Luke Rendell, lecturer in biology at the University of St Andrews, reflects on the significance of the whale's first words.
History will record that in the second decade of the third millennium, a killer whale uttered the word "hello" to a human. After eons of existential wandering in the forest of cosmic loneliness, has humanity finally made contact with another consciousness, not from another world but, astonishingly, the oceans of our own?
Although scientists have reported an Orcinus orca at a marine park in Antibes, France, making noises that sound like human speech, the whale was not talking, any more than Hoover the seal or Koshik the elephant or uncountable parrots were when they produced recognisable copies of human words.
Nevertheless the study, from researchers led by José Abramson at the Complutense University of Madrid and including my St Andrews colleague Josep Call, is still important. Not because it means whales can speak English, but that they are capable of one of the core building blocks of language development in humans: vocal learning, the ability to copy novel sounds.
The astonishing thing about a whale saying "hello" is not what it means to us, but what it means to them – absolutely nothing. It was specifically chosen, along with some other words, phrases and nonsense sounds, as being something completely outside the normal sound repertoire of the whales. So when the whale produced reasonable copies of the sounds when instructed to, often on the very first attempt, it was pretty conclusive evidence that these animals have the capability to learn new sounds by copying.
Abramson and his colleagues did more than this, as they tested multiple sounds in three situations. In one, the whale was instructed using gestures to produce a sound to copy. In another, the target sound was played back through a loudspeaker. And in a third, a human produced the target sound. Each time, the whale's responses were subjected to forensic acoustic analysis to measure just how good the copies were. The answer? Pretty darn good.
The evidence that killer whales can show vocal learning provides us with a missing piece of understanding about their lives in the wild. We've long known that killer whales have group specific dialects, collections of distinctive calls that are unique to single pods, or sets of pods. For decades scientists have suggested that these dialects are the result of learning, and many clues have supported this view.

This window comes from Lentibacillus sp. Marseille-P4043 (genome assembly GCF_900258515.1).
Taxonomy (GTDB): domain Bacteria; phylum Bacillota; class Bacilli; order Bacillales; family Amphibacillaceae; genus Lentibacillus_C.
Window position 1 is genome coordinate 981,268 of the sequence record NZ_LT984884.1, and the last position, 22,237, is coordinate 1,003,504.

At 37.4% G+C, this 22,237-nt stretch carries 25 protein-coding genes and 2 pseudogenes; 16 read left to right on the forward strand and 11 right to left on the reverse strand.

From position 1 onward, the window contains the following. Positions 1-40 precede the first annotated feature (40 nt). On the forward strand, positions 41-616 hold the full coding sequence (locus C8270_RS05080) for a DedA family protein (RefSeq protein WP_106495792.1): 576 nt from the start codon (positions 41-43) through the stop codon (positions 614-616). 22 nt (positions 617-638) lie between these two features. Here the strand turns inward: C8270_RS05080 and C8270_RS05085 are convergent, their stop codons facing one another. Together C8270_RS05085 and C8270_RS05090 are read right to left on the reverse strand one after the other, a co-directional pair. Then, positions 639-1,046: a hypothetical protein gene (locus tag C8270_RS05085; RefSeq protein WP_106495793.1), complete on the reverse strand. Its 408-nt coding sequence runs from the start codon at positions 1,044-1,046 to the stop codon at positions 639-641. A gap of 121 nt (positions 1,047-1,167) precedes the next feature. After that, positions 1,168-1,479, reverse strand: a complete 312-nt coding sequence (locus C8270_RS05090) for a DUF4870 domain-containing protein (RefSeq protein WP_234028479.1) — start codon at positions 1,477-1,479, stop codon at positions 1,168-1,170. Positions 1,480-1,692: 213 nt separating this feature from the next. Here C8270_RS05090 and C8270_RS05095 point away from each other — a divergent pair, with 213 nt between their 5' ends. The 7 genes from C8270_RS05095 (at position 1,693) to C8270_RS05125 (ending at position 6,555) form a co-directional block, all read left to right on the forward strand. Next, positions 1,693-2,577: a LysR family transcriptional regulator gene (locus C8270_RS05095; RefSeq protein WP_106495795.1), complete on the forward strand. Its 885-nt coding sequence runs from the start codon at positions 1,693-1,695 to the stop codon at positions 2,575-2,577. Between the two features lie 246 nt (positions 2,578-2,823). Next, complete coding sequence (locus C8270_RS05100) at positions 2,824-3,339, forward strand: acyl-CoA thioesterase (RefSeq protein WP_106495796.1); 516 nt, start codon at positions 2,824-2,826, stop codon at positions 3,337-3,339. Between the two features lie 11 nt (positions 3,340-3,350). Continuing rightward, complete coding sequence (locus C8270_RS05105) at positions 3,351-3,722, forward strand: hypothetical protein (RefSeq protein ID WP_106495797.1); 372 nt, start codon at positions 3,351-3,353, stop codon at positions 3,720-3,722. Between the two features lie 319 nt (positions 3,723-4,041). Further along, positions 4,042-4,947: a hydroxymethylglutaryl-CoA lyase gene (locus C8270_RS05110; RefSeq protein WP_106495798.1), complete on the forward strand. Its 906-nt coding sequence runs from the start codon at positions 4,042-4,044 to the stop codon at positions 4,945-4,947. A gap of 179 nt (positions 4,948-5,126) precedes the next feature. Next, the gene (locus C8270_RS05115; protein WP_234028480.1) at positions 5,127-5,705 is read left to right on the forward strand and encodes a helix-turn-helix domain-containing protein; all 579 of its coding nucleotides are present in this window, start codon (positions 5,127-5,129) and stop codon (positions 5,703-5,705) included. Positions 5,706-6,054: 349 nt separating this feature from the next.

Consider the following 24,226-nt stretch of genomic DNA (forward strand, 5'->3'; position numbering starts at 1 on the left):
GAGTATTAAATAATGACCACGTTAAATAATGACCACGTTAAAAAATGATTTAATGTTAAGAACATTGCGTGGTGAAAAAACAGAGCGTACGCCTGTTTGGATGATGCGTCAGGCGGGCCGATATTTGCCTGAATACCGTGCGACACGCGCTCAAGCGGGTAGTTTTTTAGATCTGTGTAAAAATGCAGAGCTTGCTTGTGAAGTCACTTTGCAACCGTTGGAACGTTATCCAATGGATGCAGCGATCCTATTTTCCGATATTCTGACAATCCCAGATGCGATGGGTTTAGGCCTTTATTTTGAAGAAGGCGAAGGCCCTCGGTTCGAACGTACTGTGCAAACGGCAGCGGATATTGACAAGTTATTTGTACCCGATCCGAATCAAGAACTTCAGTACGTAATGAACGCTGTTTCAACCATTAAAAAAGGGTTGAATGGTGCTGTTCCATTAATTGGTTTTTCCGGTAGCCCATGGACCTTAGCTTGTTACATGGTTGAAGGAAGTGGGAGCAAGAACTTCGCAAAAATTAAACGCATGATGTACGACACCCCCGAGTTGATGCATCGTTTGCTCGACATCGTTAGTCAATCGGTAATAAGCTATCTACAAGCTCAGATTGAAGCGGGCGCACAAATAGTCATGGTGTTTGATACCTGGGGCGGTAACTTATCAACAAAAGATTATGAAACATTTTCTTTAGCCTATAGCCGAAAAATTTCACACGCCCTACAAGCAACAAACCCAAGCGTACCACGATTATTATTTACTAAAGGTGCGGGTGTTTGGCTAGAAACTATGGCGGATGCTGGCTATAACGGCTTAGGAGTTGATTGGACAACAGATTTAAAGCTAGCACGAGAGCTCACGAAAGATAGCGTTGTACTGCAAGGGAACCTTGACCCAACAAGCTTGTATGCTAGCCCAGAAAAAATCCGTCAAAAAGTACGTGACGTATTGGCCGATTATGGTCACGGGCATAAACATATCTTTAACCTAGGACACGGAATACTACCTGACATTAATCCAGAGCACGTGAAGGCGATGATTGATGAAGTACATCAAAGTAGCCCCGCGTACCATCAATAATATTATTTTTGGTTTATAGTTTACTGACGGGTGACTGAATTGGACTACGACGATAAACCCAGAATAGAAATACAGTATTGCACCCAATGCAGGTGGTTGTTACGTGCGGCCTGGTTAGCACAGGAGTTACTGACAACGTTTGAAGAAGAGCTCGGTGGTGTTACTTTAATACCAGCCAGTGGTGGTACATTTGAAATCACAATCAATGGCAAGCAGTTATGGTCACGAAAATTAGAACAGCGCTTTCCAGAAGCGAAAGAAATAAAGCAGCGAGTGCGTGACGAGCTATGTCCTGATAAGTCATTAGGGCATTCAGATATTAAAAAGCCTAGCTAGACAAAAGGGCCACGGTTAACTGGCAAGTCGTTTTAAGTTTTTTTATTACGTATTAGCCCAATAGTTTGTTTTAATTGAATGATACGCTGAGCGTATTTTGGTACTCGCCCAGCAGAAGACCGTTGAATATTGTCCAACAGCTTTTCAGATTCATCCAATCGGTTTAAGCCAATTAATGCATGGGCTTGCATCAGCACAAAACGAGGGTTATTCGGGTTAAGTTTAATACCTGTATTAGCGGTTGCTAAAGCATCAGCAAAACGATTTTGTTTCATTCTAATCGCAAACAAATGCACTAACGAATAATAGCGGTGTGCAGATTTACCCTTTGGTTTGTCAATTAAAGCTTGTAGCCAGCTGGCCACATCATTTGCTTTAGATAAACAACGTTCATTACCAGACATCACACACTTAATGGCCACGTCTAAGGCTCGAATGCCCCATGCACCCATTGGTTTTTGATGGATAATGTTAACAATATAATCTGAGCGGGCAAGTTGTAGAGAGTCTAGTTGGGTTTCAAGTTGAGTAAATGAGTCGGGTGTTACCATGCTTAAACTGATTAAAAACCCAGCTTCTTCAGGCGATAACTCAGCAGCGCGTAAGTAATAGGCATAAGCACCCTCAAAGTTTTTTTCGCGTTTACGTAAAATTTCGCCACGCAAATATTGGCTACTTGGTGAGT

We have tracked parallel changes in the calls of wild pods over time, we know that captive killer whales moved to different locations have changed their calls to fit in with the other whales at their new home. The genetic data is also consistent with this idea. And we have circumstantial evidence of an individual copying the sound of another species (a sea-lion). But now we have gold-standard controlled experimental evidence. Now, any explanation of these vocal dialects that doesn't involve learning looks pretty outlandish.
Killer whales live in a society organised around females. The vocal traditions that these animals learn as they grow up are crucial components of their behaviour. But they are only part of a suite of knowledge and behaviour that they acquire, largely from their mothers, aunts, and grandmothers
My colleague Hal Whitehead and I have argued that this cultural inheritance is vital to whales' lives. Without it, they are incomplete. So it is somewhat ironic that this study, performed on captive animals, adds to a growing picture of the importance of cultural inheritance in their lives and to the case that these animals should never be kept captive. It is impossible for the whales in captivity to develop and express their cultures in anything like the richness we see in the wild.
Of course, killer whales are not alone in their ability to mimic human speech. We've known for centuries that some birds can do it, as can a select other few species of mammal including bats, seals, elephants, and other cetaceans such as bottlenose dolphins. Notably absent on this list are our closest living relatives, the chimpanzees and bonobos. True, chimps can subtly modify an existing call to match their group mates, but they have never been shown to be able to copy a completely novel sound.
While vocal learning underpins something only humans do – communicate via spoken language – it is intriguing that our closest primate relatives can't do it. It tells us something crucial happened in human evolution after our ancestors separated from the other apes some 5m years ago.
We don't know why this is, but studying the surprising distribution of vocal learning across the animal kingdom is one way to look for clues. Was it, for example, a result of a more mobile lifestyle? Birds, bats, and cetaceans are all highly mobile, but elephants less so. No current answer completely explains all the data, but then our picture is still far from complete.
What's next for the science of "talking" whales? It is clear that there is a lot of complex communication going on in whale and dolphin societies, much of which we still don't understand. We are facing a vast ocean of ignorance. To rectify this, in my view, we need to drop our stifling and frankly navel-gazing, human-centric focus on asking "can whales talk?". Instead, we should learn more about how each cetacean species has ways of communicating that are specific to their environment and how they have evolved. Only then will we be able to appreciate their true wonder.